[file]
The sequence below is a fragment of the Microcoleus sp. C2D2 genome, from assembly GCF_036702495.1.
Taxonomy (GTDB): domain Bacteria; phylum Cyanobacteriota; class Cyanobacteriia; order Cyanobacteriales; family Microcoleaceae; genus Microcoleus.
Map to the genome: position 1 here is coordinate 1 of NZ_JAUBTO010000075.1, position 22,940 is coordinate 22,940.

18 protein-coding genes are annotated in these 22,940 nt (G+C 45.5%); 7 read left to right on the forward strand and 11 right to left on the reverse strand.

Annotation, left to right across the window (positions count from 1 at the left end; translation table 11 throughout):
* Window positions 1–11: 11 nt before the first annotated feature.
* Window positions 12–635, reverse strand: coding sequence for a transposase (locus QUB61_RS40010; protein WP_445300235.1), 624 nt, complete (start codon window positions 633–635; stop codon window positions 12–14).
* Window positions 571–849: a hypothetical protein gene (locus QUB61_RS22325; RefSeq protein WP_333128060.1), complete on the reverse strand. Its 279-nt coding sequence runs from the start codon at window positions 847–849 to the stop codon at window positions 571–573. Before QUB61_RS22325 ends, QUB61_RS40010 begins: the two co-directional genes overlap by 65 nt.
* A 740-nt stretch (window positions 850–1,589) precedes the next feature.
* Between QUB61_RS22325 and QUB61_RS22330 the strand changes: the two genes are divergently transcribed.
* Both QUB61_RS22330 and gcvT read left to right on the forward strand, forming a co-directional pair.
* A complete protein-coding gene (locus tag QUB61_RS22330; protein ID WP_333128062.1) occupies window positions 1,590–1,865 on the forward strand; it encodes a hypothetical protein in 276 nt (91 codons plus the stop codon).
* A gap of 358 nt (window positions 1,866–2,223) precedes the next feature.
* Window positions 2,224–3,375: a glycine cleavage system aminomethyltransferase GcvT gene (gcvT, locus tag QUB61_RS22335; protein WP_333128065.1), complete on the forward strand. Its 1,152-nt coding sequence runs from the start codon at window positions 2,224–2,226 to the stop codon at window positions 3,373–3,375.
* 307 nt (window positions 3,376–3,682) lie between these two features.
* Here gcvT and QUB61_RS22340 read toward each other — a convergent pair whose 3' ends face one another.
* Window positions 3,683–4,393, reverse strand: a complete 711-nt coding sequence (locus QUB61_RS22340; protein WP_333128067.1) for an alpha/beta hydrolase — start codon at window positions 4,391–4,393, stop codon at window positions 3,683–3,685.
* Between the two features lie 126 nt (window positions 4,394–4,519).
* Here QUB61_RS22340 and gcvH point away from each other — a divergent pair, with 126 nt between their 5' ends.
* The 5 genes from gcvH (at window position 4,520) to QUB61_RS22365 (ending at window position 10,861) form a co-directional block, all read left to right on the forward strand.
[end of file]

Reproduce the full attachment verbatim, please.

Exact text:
The sequence below is a fragment of the Microcoleus sp. C2D2 genome, from assembly GCF_036702495.1.
Taxonomy (GTDB): domain Bacteria; phylum Cyanobacteriota; class Cyanobacteriia; order Cyanobacteriales; family Microcoleaceae; genus Microcoleus.
Map to the genome: position 1 here is coordinate 1 of NZ_JAUBTO010000075.1, position 22,940 is coordinate 22,940.

18 protein-coding genes are annotated in these 22,940 nt (G+C 45.5%); 7 read left to right on the forward strand and 11 right to left on the reverse strand.

Annotation, left to right across the window (positions count from 1 at the left end; translation table 11 throughout):
* Window positions 1–11: 11 nt before the first annotated feature.
* Window positions 12–635, reverse strand: coding sequence for a transposase (locus QUB61_RS40010; protein WP_445300235.1), 624 nt, complete (start codon window positions 633–635; stop codon window positions 12–14).
* Window positions 571–849: a hypothetical protein gene (locus QUB61_RS22325; RefSeq protein WP_333128060.1), complete on the reverse strand. Its 279-nt coding sequence runs from the start codon at window positions 847–849 to the stop codon at window positions 571–573. Before QUB61_RS22325 ends, QUB61_RS40010 begins: the two co-directional genes overlap by 65 nt.
* A 740-nt stretch (window positions 850–1,589) precedes the next feature.
* Between QUB61_RS22325 and QUB61_RS22330 the strand changes: the two genes are divergently transcribed.
* Both QUB61_RS22330 and gcvT read left to right on the forward strand, forming a co-directional pair.
* A complete protein-coding gene (locus tag QUB61_RS22330; protein ID WP_333128062.1) occupies window positions 1,590–1,865 on the forward strand; it encodes a hypothetical protein in 276 nt (91 codons plus the stop codon).
* A gap of 358 nt (window positions 1,866–2,223) precedes the next feature.
* Window positions 2,224–3,375: a glycine cleavage system aminomethyltransferase GcvT gene (gcvT, locus tag QUB61_RS22335; protein WP_333128065.1), complete on the forward strand. Its 1,152-nt coding sequence runs from the start codon at window positions 2,224–2,226 to the stop codon at window positions 3,373–3,375.
* 307 nt (window positions 3,376–3,682) lie between these two features.
* Here gcvT and QUB61_RS22340 read toward each other — a convergent pair whose 3' ends face one another.
* Window positions 3,683–4,393, reverse strand: a complete 711-nt coding sequence (locus QUB61_RS22340; protein WP_333128067.1) for an alpha/beta hydrolase — start codon at window positions 4,391–4,393, stop codon at window positions 3,683–3,685.
* Between the two features lie 126 nt (window positions 4,394–4,519).
* Here QUB61_RS22340 and gcvH point away from each other — a divergent pair, with 126 nt between their 5' ends.
* The 5 genes from gcvH (at window position 4,520) to QUB61_RS22365 (ending at window position 10,861) form a co-directional block, all read left to right on the forward strand.